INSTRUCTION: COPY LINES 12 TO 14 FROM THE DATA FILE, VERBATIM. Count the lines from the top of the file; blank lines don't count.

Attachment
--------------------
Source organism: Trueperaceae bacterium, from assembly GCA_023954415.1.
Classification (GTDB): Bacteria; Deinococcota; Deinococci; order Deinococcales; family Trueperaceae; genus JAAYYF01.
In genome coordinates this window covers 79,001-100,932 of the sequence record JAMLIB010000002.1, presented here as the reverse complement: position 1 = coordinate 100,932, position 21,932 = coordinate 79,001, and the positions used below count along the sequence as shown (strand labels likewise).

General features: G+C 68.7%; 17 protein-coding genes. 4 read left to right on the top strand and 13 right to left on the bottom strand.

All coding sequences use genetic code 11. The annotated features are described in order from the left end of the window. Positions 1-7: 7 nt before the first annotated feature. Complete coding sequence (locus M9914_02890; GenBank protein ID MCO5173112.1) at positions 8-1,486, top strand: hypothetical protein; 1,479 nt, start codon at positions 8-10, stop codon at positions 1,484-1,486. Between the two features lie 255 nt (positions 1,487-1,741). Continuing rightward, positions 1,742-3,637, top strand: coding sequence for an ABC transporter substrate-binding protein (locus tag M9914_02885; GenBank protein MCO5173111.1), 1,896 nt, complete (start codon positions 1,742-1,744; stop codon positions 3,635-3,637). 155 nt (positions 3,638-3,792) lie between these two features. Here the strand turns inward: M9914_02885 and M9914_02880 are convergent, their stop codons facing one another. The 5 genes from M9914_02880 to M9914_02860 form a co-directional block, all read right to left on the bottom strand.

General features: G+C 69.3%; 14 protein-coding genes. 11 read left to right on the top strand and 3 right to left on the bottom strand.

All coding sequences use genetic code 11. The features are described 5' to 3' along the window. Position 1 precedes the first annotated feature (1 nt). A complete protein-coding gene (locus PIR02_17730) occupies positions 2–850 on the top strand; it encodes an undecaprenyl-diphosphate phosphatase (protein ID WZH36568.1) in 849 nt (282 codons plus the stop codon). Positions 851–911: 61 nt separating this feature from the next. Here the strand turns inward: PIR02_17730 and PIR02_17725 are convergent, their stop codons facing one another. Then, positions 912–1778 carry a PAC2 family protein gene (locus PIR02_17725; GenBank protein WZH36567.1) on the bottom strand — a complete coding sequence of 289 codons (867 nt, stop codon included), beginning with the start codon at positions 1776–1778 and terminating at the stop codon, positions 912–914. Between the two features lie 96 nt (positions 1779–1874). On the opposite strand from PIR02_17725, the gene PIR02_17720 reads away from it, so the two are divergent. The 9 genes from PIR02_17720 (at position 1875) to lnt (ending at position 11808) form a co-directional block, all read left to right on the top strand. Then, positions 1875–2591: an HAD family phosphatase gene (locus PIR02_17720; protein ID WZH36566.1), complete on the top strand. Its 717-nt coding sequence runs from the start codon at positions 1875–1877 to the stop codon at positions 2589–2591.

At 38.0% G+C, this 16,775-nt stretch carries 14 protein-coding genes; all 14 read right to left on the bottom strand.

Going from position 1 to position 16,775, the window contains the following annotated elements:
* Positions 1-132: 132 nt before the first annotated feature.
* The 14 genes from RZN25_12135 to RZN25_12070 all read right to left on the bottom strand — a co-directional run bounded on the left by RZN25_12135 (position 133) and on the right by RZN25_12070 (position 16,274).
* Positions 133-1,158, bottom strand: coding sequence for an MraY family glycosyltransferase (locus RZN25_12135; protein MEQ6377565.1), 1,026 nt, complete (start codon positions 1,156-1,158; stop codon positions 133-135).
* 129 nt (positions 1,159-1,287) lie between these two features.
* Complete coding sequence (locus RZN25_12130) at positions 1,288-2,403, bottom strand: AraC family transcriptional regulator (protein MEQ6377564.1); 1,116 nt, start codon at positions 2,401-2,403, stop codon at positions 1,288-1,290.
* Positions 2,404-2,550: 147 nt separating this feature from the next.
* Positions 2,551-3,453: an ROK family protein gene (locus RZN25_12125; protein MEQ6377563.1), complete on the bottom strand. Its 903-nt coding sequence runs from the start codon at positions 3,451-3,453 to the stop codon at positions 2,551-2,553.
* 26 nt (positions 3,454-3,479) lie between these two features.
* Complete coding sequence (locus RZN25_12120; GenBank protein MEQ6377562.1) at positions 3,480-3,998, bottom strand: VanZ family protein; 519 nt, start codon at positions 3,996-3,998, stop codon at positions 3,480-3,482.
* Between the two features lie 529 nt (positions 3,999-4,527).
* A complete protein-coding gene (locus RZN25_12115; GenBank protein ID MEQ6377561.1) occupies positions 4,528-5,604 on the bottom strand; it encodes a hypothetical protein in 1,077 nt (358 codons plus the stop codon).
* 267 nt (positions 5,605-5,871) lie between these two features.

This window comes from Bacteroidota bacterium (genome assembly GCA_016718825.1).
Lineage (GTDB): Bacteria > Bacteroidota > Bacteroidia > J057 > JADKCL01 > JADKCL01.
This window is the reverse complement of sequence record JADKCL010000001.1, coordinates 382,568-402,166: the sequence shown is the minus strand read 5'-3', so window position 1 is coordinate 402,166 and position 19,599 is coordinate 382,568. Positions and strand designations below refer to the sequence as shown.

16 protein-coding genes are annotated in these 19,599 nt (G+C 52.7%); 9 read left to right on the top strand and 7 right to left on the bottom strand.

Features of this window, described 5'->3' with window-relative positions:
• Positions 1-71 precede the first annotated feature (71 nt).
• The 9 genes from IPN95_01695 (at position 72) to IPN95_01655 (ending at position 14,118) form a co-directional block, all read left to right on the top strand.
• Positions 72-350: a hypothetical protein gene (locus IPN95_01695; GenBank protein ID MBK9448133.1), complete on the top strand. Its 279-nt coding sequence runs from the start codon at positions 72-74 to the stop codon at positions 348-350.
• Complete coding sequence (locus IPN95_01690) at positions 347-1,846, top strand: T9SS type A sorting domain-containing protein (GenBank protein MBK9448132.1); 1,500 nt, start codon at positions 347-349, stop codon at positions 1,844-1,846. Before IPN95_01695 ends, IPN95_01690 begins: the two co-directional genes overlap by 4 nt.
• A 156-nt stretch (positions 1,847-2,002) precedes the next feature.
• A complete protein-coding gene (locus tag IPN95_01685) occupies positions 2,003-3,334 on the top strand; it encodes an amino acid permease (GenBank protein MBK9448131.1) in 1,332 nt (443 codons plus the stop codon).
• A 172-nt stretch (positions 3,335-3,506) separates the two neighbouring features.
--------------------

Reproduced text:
* Positions 133-1,158, bottom strand: coding sequence for an MraY family glycosyltransferase (locus RZN25_12135; protein MEQ6377565.1), 1,026 nt, complete (start codon positions 1,156-1,158; stop codon positions 133-135).
* 129 nt (positions 1,159-1,287) lie between these two features.
* Complete coding sequence (locus RZN25_12130) at positions 1,288-2,403, bottom strand: AraC family transcriptional regulator (protein MEQ6377564.1); 1,116 nt, start codon at positions 2,401-2,403, stop codon at positions 1,288-1,290.